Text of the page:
OLD ST. MATTHEW’S BOYS ON SERVICE.

The following are extracts from typical letters received from “ old boys ” of St Matthew’s School, by Mr R H Myers, headmaster :—

Writing from Egypt, Lce-Corporal P Labraham, of the Warwickshire Yeomanry, says : “ I dropped across Alfred Baker at Christmas. He had been out on a frontier fight, and had just returned. Our Christmas dinner was reminiscent of old England, consisting of turkey, beef, fruit, etc. Baker and I drank a toast to the memory of our schooldays during the evening. The Museum here is very fine, and redolent of almost everything connected with ancient Egyptian life. There are mummified cats, birds, babies, cows’ heads, and, of course, an infinite number of the ordinary kind. The old Egyptians took an enormous amount of trouble to preserve their dead, some being placed in five coffins, the last of great size, and ornamented with splendid specimens of Egyptian inlaid work. The jewels here are alone worth a day to examine—golden finger-stalls from some mummies, crowns, ear-rings, bracelets, stones, and charms.”

Pte G Favell, 6th Leicestershire Regiment, writes : “ I spent Christmas Day and New Year’s Day in the trenches, and shall never forget the experience. It was pouring with rain, and we were hard at work shovelling mud out of the trenches. There was no kind of truce this year at Christmas. We always remember that the Germans are enemies, and must be treated as such. They have asked for trouble with a capital T, and they will get more than they bargained for before the ‘lads in khaki’ have finished with them. We opened the year. 1916 by presenting them with a few souvenirs in the shape of leaden pills, which may be all right to look at, but are very indigestible. There is no doubt that we have now got the upper hand in . the West, and we are looking forward to the end of the war in the near future.”

P E .Hughes, Leading Seaman, on one of his Majesty’s ships with the Grand Fleet, writes : “ We are getting it pretty rough at present somewhere in the North Sea, but it does not seem to trouble the boys, who are merry and bright as usual, and still waiting for the Huns. I am afraid there will be nothing doing, as they are getting enough from the boys in the Baltic, who are luckier than we are, though we hope to have the pleasure of meeting them yet.”

LOCAL WAR NOTES.

Lieut-Colonel F Dugdale, C.V.O., from the Warwickshire Yeomanry, is gazetted lieutenant-colonel in the Territorial Force Reserve.—Mr D L Hutchison has been given a commission in the Yeomanry.

The New Year honours include the conferring of the K.C.B. on Vice-Admiral R H S Bacon, C.V.O., D.S.O.

An artillery officer writes to a friend in Rugby that his battery is peculiarly well off with respect to lighting accommodation. The battery is stationed near a coal mine somewhere in France, and, by tapping a wire which supplies current to work a fan in a mine shaft, electric light is obtained in the dug-out.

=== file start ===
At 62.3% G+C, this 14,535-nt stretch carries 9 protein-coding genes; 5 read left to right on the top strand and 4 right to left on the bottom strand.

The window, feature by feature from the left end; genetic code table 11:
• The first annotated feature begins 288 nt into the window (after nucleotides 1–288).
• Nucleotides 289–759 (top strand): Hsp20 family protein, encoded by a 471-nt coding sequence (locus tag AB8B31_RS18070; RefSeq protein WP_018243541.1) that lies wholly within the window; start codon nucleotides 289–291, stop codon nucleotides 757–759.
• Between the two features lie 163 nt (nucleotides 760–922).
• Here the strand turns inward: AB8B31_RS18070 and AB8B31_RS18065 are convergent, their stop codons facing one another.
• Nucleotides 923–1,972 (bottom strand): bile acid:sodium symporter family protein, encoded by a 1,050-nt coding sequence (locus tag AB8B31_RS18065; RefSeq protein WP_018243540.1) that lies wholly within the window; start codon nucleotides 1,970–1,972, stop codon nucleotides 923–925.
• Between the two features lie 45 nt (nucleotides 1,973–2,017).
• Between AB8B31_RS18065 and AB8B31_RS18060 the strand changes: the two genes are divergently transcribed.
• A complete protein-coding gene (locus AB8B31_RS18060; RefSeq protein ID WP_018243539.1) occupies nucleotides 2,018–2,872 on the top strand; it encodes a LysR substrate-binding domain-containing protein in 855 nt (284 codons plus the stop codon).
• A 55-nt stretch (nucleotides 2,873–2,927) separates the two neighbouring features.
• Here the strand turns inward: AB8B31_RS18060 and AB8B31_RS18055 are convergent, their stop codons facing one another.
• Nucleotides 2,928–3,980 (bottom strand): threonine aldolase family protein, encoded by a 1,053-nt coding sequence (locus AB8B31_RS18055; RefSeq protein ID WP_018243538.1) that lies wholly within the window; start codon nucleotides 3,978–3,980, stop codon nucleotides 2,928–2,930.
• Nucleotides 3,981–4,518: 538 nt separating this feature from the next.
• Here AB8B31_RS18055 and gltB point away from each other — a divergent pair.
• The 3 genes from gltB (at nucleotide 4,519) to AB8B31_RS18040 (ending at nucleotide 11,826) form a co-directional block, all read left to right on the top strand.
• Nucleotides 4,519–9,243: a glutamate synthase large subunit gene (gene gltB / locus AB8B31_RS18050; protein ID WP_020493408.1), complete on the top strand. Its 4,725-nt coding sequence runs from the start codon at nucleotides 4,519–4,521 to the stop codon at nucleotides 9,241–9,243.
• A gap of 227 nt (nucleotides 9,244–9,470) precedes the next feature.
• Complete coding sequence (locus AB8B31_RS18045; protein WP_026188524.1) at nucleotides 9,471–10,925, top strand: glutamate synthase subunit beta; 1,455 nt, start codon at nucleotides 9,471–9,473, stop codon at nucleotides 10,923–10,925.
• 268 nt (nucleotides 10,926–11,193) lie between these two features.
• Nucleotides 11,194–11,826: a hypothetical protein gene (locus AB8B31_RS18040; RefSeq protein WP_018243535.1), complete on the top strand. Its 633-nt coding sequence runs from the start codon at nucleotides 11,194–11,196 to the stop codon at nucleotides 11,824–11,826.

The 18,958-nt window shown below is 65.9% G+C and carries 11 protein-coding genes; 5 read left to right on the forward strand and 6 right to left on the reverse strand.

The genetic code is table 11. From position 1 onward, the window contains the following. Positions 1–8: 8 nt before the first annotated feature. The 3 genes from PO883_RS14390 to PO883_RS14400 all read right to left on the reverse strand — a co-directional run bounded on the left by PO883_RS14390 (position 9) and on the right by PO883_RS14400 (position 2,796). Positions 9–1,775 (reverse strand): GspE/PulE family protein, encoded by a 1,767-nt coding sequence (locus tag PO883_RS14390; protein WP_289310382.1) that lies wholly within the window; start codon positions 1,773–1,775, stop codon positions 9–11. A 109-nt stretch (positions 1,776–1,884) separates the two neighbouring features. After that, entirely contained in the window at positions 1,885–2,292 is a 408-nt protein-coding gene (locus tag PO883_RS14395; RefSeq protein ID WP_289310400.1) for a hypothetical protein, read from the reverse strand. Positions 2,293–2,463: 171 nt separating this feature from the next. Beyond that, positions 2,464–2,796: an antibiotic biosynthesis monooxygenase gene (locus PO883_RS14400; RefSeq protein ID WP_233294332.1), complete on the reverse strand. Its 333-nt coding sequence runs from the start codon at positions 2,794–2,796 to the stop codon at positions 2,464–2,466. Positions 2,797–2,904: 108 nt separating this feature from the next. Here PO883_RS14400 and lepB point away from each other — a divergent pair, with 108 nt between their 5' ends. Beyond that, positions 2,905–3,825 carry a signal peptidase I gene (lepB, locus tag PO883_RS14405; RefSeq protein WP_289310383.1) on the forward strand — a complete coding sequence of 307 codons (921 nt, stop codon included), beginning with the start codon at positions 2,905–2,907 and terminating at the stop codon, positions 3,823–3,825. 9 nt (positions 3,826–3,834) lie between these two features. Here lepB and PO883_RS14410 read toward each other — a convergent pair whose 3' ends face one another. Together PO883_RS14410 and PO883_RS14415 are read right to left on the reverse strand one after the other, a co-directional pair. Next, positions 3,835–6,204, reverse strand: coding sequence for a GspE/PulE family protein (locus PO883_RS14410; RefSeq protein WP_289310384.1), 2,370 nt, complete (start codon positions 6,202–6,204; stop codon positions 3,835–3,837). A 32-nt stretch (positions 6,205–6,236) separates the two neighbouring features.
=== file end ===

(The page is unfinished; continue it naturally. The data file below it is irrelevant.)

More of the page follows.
Mr C J Bowen Cooke, the chief mechanical engineer for the London, and North-Western Railway, who has been gazetted major in the Engineer and Railway Staff Corps, has been connected with the L. and N.-W. R. for forty years, commencing as an apprentice in the Crewe Works, and he is the author of several works on British locomotives.

Messrs H and R S Sitwell, sons of Mrs Sitwell, of the Manor House, Leamington Hastings, and the late Canon Sitwell, were gazetted to lieutenancies in the Derbyshire Yeomanry. At the outbreak of the war both were farming in South Africa, and they at once left their farms in the care of others and joined the force which conquered German West Africa. The former has also had experience with the Germans as a prisoner, as, a few days before the surrender, while carrying despatches he got behind the German lines. Fortunately the captive period was very short, the surrender bringing his release.

“ A CERTAIN LIVELINESS.”

Mr Charles Barnwell, of 56 Manor Road, recently received a letter from his son, who is in the Rugby Howitzer Battery at the front, in which he says :- “ Two mines under the German trenches in — were successfully exploded. Rifle, machine gun, and also artillery fire was opened on the German trenches immediately the explosion took place ; the mountain gun swept the ground behind the crater at a range of 150 to 200 yards. For some time after the explosion nothing could be observed owing to the heavy cloud of dust and smoke. When the atmosphere had cleared it was seen that the corner of the parapet for quite thirty yards was completely demolished. The firing of the Howitzers was particularly effective. They obtained six direct hits on the enemy’s rear parapet, and placed the remaining rounds into the —. Almost immediately after the explosion the enemy replied with rifle grenades from their trenches, and at 10.25 a.m. their guns opened fire upon the edge of a wood, and the paths and roads leading up to our front